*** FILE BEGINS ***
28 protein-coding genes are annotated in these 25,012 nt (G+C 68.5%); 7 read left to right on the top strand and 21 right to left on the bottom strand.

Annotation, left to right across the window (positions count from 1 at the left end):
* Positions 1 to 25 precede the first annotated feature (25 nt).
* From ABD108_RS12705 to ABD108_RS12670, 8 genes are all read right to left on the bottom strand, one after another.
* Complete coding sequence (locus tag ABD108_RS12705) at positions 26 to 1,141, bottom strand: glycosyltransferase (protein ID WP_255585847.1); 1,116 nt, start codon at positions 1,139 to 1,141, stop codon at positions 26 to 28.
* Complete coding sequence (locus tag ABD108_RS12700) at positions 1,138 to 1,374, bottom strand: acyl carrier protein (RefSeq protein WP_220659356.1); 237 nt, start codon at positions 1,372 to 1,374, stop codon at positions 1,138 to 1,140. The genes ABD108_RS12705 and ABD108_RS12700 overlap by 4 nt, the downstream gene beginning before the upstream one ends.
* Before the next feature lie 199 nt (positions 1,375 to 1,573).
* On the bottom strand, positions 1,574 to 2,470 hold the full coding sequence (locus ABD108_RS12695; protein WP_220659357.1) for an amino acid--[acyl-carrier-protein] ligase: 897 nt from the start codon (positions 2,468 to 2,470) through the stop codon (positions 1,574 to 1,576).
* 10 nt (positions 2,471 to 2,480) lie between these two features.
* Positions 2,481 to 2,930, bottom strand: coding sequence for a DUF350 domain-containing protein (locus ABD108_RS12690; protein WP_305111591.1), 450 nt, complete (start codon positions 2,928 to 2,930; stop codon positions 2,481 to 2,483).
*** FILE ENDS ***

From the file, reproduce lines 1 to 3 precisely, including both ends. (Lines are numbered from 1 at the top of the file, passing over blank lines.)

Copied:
28 protein-coding genes are annotated in these 25,012 nt (G+C 68.5%); 7 read left to right on the top strand and 21 right to left on the bottom strand.

Annotation, left to right across the window (positions count from 1 at the left end):
* Positions 1 to 25 precede the first annotated feature (25 nt).